Introduction

The "Hotel Melanoma" moniker is a metaphor for living with my particular brand of cancer. Except for those lucky few of us deemed "cured", all we cancer survivors are guests of one of the many, many branded hotels in the "Hotel Carcinoma" chain. We can check out any time we like, but we can never leave. Meanwhile, let's be livin' it up; and please support cancer education, prevention, and treatment research.



Tutu Brothers

Monday, February 28, 2011

Our Theme Song


I suspect that only a handful of readers manifesting severe masochistic tendencies have made it all the way back to my initial blog post. So, I’m ‘recycling’ the lyrics to the theme song of this blog, with sincerest apologies to the Eagles………



On a dark mountain highway, cool wind ‘stead of hair
Warm smell of new sunscreen, rising up through the air
Up ahead in the distance, I saw a hospital light
Lymph nodes grew heavy, prognosis grew dimmer
I had to stop for the fight.

There she stood in the doorway;
I heard the clinic bell
And I was thinking to myself
‘This could be heaven or this could be Hell’
Then she picked up a clipboard and she showed me the way
There were nurses down the corridor,
I thought I heard them say…

Welcome to the Hotel Melanoma
Such a lovely place (such a lovely place)
What a lovely case.
Plenty of meds at the Hotel Melanoma
Any time of year (any time of year) you can find them here

Her mind is Ativan-twisted, she got the Thorazine bends
She got a lot of pretty, pretty docs, that she calls friends
Should she tan in the courtyard, sweet summer sweat
Some tan to remember, some tan to forget

So I called up my Doctor,
‘Please bring me my wine’
He said, ‘we haven’t done that treatment here since nineteen sixty-nine’
And still those nurses are calling from far away,
Wake you up in the middle of the night
Just to hear them say…

Welcome to the Hotel Melanoma
Such a lovely place (such a lovely place)
Such a lovely case
They livin’ it up at the Hotel Melanoma
What a nice surprise (what a nice surprise), bring your tumor slides

Scanners on the ceiling,
The pink Zofran on ice
And she said, ‘we will always be patients here, of our own device’
And in the surgeon’s chambers,
They gathered for the feast
They stab it with their steely knives
But they just can’t kill the beast

Last thing I remember, I was
Running for the door
I had to find the passage back to the place I was before
‘Relax’ said the night nurse,
‘We are programmed to receive.
You can check out any time you like,
But you can never leave!’

Thursday, February 24, 2011

If One Is Good, Two May Not Be Better

The radiation doc scheduled my next MRI today, which my insurance company actually agreed to preauthorize-- at least until after I've already incurred the cost and they change their mind and start the preexisting condition debates all over again. This reminds me of an embarassing incident first reported in my initial blog post, which I vow to never repeat again.........

I'm a world-class coward when it comes to medical procedures. Among my medical phobias is lying still for 45 minutes or so within the rather close confines of an MRI tube. If you've ever had one, perhaps you can empathize.

So, my first scheduled MRI of my brain was an occasion for me to request some pharmaceutical assistance. My kind and compassionate post-residency fellowship doctor was about to write a prescription for a few 1 mg tablets of Ativan, when my faculty oncologist suggested "give the man some real drugs, he won't stop breathing". So, I scored some 2 mg tablets. This turned out to be a big mistake for which I bear sole responsibility.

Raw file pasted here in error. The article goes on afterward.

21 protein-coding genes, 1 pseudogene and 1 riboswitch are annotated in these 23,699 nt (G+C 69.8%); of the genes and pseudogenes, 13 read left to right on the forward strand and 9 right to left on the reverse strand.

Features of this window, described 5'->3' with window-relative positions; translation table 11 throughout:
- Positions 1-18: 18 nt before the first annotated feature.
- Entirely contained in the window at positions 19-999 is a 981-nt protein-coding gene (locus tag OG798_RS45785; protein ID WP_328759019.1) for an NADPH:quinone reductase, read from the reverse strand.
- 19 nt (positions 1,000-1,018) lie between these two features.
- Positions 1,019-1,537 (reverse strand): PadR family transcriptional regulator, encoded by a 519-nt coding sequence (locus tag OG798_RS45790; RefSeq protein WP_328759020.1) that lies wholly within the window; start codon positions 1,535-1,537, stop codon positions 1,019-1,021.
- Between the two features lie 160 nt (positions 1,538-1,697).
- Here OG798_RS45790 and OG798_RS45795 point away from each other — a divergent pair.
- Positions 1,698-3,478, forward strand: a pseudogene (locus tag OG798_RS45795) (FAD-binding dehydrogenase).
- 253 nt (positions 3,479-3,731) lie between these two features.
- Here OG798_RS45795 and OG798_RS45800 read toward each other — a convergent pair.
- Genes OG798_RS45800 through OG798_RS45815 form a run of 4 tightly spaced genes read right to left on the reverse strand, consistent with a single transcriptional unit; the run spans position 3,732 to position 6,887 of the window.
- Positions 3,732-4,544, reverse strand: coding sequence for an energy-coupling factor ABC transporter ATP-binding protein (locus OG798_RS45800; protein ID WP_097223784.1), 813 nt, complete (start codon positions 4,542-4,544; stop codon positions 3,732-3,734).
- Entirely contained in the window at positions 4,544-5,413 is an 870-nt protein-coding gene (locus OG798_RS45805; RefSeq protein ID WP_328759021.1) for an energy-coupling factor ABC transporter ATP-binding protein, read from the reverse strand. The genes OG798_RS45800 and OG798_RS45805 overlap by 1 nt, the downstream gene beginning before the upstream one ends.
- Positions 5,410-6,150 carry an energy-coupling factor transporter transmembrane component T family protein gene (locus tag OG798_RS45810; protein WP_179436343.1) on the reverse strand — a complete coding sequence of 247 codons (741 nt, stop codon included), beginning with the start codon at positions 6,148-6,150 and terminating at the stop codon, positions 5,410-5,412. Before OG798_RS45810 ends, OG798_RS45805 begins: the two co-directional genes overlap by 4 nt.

I'd never ever before ingested Ativan (the generic name is Lorazepam), which is a potent anti-anxiety medication that is also prescribed for chemotherapy nausea. My instructions were to take one tablet about thirty minutes before the scan. Well, the schedule in radiology was running a little late that morning, plus I was a bit freaked out about the whole cancer thing at that point, having been told by several doctors that finding metastasis in these scans was a likelihood. So, I snuck away from my wife and took a second 2 mg tablet, bringing my total dosage to 4 mg in less than an hour. I later learned from a physician acquaintance that 4 mg would be an appropriate dose for an emergency room physician to give a homeless alcoholic with delirium tremens whom had been brought in off the street by the cops.

In any event, I actually enjoyed the MRI and kind of grooved to the banging sound of those magnets before almost falling asleep during the scan. My wife and I went out to breakfast after the MRI to kill some time before a CT scan, and I nearly did a header into my plate despite downing several cups of coffee. She then drove me to a nearby park, where I slept it off in the car. After a long nap, I was still a bit staggered and dazed when returning to the hospital several hours later for the CT scan.

This is just one more thing for which I've had to apologize to my wife repeatedly, but at least she's progressed to laughing about my accidental Ativan overdose.

Monday, February 21, 2011

A Lent Vent

I’ll grant you that recovering attorneys make lousy theologians, because we’ve been trained to quibble with rigid rules and argue for exceptions and loopholes that work to the convenience of our overbilled clients. Nevertheless, I must say that I think that anyone staying at this Hotel who’s currently having a rough time of it deserves a free pass during the upcoming Lenten season. (I had to look it up, but it starts this year on March 9, Ash Wednesday.)

According to the official rulebook of my own denomination (which I must confess that I often find to be as opaque as the USGA’s Rules of Golf), the forty days of Lent are supposed to be a time of voluntary self-denial and going the extra mile in performing works of charity. That’s entirely well and good for someone like me, who will be fortunate enough to live Lent in the Great State of Remission. But for the thousands of guests of this Hotel who are currently having a rough go of it, in my book that’s an awfully lot to ask. I don’t think I’ll be excommunicated if I argue that the rules of Lent ought to be reversed for your benefit: you deserve a forty-day furlough from melanoma and all of its trappings.